Israel did not replace or destroy any country. When Israel was established in 1948, there was not, nor had there ever been, a country called Palestine. The United Kingdom took the area from the Ottoman Empire (modern day Turkey) in 1917. The Ottomans, who didn’t call the area Palestine, took it in 1517, from the Mamluks, who were Egyptian. The Mamluks, who didn’t call the area Palestine, had been there since 1267 after taking it from the Mongols. Going back through history, the only locals who ever ran the area as an independent country were Jews.

Local Arabs began calling themselves Palestinian in the 1920s. Until then, they called themselves Syrians. Arab nationalists wanted a country called Syria to be established in the area now incorporating Syria, Lebanon, Israel and the Palestinian Authority. Only when the British and French imposed artificial political borders throughout the Middle East did Arabs, in what had become Palestine, start to identify themselves as Palestinians...

...The local Arab population swelled dramatically in the 50 years before Israel’s establishment. Mandatory Palestine was one of the only places on earth not to be ravaged by the Great Depression. This was due to Jewish investment and immigration. Arabs, mostly from Egypt, moved to Palestine because that’s where the jobs were.

It’s interesting that the Palestinian definition of “who is a Palestinian” is any Arab who was in Palestine on May 14, 1948 (the day Israel was established), or their descendents. You’ll note this definition doesn’t say, “any Arab born in Palestine before 1948”, because this would dramatically reduce the population. ...

Israel did not prevent the establishment of a Palestinian state. After the Peel Commission, the British offered Palestinian Arabs a state in 1937, 11 years before Israel was established. Palestinian Arabs said no. The UN offered Palestinian Arabs a state in 1947, which was again rejected. From 1948-1967, when Jordan and Egypt occupied the West Bank and Gaza Strip, no Palestinian state was established. Significantly, when the Palestine Liberation Organisation was established in 1964, its platform specifically stated its goal was to replace Israel, not establish a Palestinian state in the West Bank or Gaza.

After Israel took the West Bank and Gaza in June 1967, it offered the land back in exchange for peace. The Arab League’s September 1967 Khartoum Declaration said “no peace with Israel, no recognition of Israel, no negotiations with it”.

The Israeli-Palestinian peace agreements of the 1990s were met with an increase, not decrease, in Palestinian terrorism. In 2000 and 2001, when Israel offered Palestinians a state, which included a capital in Jerusalem and 95 per cent of the West Bank, they again said no. At no point have Palestinians produced a counter-offer. They’ve simply said no. Israel cannot be blamed for the lack of a Palestinian state.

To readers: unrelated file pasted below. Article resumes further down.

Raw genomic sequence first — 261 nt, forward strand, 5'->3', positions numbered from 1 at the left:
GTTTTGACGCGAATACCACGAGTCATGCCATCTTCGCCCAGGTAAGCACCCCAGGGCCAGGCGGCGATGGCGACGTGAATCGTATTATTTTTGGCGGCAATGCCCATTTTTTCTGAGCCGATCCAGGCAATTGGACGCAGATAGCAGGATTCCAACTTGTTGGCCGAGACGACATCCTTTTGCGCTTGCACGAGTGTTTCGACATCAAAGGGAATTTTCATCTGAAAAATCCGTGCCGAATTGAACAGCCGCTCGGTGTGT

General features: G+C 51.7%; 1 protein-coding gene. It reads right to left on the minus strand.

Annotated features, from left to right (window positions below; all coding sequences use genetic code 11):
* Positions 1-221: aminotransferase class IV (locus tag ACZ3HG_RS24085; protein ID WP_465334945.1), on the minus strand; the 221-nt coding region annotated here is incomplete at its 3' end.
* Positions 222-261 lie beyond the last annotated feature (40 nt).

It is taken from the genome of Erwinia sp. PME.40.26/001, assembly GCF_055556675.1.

The Palestinian refugee crisis occurred because of the actions of Palestinian and other Arab fighters. The refugee issue has two aspects that few talk about.

First, the majority of the refugees fled and were not pushed out. The Palestinian Arab leadership spread rumours of Jewish massacres in order to galvanise support for the cause. The plan backfired. Instead of fighting, many fled well before the war reached them. They locked their front doors and left, expecting to return a couple of weeks later, once the land was free of Jews. Hence the key as the symbol of Palestinian refugees. Most refugees around the world don’t have the time to bother about niceties like locking front doors.

Second, in the years after Israel’s establishment, the Arab world, annoyed they couldn’t massacre Palestine’s Jews, forced out their own countries' Jews. More than 650,000 Jews were thus made refugees because of Israel’s establishment [actually 856,00, based on UN document “Trends and Characteristics of International Migration since 1950 – Refugee Movements and Population Transfers” (UN Department for Economic and Social Affairs, Demographic Study No. 64 ST/ESA/Ser. A/64) - SL]. These Jews have never been able to return home or gain compensation for their losses, estimated at $30 billion in today’s terms.

These Jews were absorbed into the world’s only Jewish country, because to leave refugees suffering needlessly is immoral. The Arab refugees have never been absorbed by any of the world’s 22 Arab countries.

During Israel’s War of Independence, Palestinian fighters wore no uniforms and sheltered in Palestinian villages, with the villages’ support. Thus, the distinction between fighter and civilian was erased. On top of this, the Palestinian leadership had announced its plan to massacre every Jew in Palestine. Yes, Jewish fighters were directly responsible for creating a significant minority of the Palestinian refugees, but this is perfectly understandable. The Jews were fighting to survive, and the Palestinian villagers were engaged in the war to kill the Jews.

It’s worth pointing out that Jewish villages occupied by Arab forces didn’t have quite so nice an option. Most Jewish prisoners of Arab forces weren’t made refugees; they were lined up and shot.